The brother of Mohamed Merah, the Islamist gunman who claimed responsibility for killing seven people in the Toulouse area before being shot dead by police in a raid has told police investigators that he had no knowledge of his brother’s acts, but that he is “proud of them,” according to French media reports.

His brother, Abdelkader Merah, 29, was detained by police on Wednesday in connection with the Toulouse shootings, along with his wife, after they found explosives in his car. They then transferred him to Paris for questioning by anti-terrorism police.

Abdelkader Merah, described by police as a religious fundamentalist, is being investigated for possible links to Merah's attacks, which killed three children, a rabbi and three soldiers. In 2007, Abdelkader Merah was investigated for links to Iraqi
jihadists in 2007 but never charged.

Le Point news weekly and other French media reported him as telling investigators he had no knowledge of his brother's acts, but that he was "proud" of them.

Le Parisien newspaper reported that the elder Merah's phone was located near the site of the attack on a Jewish school Monday, and that the two brothers had dined together the night before.

Meanwhile, Merah's mother, Zoulikha Aziri, who was also detained on Wednesday, was released Friday evening. Her lawyer said she was devastated by a "sense of guilt and remorse" over her son's actions and did not dare return home for fear of reprisals.

It was not immediately clear whether Aziri would face any charges, Le Figaro reported.

Merah's uncle told Le Point magazine that his nephew had always been unstable but that "unstable" but that he could "never have imagined" him to be the so-called scooter killer.

"Religion has nothing to do with this. He got worked up all by himself," the brother of Merah's mother, whose identity was withheld, said.

Elsewhere in Toulouse, investigators said they had identified the Colt 45 pistol used by Merah in his three attacks. The gun was found in Merah's car, i-Tele channel reported.

Merah, a 23-year-old Frenchman of Algerian origin with a history of delinquency, told police he acted alone during his attacks between March 11 and March 19.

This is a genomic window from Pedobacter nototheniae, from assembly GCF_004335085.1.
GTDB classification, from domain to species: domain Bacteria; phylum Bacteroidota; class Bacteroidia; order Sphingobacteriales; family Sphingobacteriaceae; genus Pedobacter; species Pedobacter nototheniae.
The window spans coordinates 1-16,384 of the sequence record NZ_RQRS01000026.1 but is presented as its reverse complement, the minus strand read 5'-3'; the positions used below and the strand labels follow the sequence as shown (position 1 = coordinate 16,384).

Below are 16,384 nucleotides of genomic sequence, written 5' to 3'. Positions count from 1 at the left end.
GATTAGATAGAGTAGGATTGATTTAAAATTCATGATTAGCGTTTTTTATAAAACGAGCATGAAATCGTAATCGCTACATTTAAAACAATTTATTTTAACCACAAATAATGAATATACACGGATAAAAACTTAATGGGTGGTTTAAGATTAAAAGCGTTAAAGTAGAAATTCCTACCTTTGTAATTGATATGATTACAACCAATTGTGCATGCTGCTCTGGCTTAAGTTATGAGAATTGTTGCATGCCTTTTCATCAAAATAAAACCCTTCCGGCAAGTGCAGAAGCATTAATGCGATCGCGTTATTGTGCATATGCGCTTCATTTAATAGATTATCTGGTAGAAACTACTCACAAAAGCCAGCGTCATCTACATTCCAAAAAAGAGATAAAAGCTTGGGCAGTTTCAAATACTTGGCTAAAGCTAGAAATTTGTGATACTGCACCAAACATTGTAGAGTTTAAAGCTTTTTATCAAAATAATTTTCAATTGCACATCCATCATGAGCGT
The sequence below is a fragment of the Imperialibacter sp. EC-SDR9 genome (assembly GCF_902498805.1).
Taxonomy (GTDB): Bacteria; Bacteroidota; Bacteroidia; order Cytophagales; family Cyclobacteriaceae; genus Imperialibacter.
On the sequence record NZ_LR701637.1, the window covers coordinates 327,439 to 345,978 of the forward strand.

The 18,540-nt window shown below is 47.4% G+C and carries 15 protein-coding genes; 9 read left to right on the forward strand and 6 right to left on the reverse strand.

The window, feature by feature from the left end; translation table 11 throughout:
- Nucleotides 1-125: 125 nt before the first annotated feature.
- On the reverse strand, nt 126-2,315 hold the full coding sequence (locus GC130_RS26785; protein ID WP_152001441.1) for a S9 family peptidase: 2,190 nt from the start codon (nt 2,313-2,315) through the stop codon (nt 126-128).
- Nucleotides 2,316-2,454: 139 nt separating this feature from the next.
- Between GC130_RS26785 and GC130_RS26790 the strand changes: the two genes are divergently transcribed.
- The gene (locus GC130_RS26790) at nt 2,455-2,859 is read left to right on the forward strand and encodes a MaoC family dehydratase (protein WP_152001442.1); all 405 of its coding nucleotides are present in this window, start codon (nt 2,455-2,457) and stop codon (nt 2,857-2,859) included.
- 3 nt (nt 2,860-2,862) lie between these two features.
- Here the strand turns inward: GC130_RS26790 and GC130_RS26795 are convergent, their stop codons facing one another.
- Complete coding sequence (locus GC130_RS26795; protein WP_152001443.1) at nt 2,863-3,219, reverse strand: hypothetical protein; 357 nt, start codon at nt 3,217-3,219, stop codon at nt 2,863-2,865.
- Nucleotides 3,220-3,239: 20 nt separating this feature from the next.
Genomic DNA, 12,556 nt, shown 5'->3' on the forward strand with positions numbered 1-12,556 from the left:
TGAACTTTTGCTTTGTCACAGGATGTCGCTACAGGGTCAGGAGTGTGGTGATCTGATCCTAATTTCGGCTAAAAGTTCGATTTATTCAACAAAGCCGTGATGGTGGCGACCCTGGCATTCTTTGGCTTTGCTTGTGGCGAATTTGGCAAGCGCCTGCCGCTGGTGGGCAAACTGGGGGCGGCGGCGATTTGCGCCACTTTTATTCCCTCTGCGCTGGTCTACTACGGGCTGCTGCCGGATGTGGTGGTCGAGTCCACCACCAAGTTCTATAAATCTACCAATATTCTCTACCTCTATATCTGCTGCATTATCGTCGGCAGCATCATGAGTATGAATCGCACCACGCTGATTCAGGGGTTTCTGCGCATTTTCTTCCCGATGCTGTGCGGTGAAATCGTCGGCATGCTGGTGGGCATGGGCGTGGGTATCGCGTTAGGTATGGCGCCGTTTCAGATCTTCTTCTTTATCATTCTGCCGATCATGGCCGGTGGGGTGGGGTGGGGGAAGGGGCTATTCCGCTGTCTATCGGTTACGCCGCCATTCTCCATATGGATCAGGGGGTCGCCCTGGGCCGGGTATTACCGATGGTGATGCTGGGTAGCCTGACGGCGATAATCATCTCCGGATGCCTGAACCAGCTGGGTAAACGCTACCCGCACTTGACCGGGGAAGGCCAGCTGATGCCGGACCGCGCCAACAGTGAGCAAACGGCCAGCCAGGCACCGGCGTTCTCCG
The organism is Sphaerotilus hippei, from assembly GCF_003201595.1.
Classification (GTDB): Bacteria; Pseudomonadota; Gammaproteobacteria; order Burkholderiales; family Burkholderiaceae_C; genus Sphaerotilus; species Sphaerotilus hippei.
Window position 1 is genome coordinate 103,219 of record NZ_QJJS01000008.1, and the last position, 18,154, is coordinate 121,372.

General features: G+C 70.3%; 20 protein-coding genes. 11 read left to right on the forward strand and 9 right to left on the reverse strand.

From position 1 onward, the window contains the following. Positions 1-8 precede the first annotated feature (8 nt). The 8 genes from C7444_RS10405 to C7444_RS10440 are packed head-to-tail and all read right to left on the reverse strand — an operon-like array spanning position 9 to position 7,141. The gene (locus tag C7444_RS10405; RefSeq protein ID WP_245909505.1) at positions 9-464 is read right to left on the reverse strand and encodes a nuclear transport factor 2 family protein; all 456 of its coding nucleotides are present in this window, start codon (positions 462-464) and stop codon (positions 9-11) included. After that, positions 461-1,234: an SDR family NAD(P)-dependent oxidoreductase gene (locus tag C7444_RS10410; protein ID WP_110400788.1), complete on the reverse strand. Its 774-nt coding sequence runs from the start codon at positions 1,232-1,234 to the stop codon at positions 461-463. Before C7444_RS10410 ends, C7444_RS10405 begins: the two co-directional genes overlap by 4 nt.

But questions are being asked as to how the jobless panelbeater, who claimed links to al-Qaida, managed to amass an expensive arsenal of assault weapons and pistols without external financial or logistical support.

Meanwhile, the government minister who oversaw the police investigation and raid slammed criticism of the operation as unfair and politically-motivated.

Interior Minister Claude Gueant told Le Figaro newspaper the criticisms, which came as campaigning resumed in the country's presidential elections, were "clearly inspired by political considerations" and were "out of place."

Several candidates have questioned why the police had failed to identify Merah as a suspect in the killing of three soldiers before he attacked a Jewish school on Monday.

Socialist candidate Francois Hollande also asked whether there was a serious lapse on the part of the intelligence services, who had questioned Merah in 2011 over trips to Afghanistan and Pakistan but had not kept him under constant surveillance since.

Security experts also questioned why the police did not try to overpower Merah by introducing gas into his apartment at the outset of the raid.

Gueant said the use of such a gas would have been illegal under international conventions.

Amaury de Hauteclocque, head of the elite police team that carried out the raid, told Le Figaro that Merah said he wanted to "join Allah and his 72 virgins" and that there was "no other solution in the end" but to kill him.

The French government on Saturday downgraded the terrorism alert level in the south-west of the country from "scarlet" following the killing by police Thursday of Mohamed Merah, Interior Minister Claude Gueant told AFP news agency.

The region around Toulouse had been placed on the highest alert level - a first for the country - following the killing of three children and a rabbi at a Jewish school on Monday.

Previously, all France had been on the second-highest threat level of "reinforced red."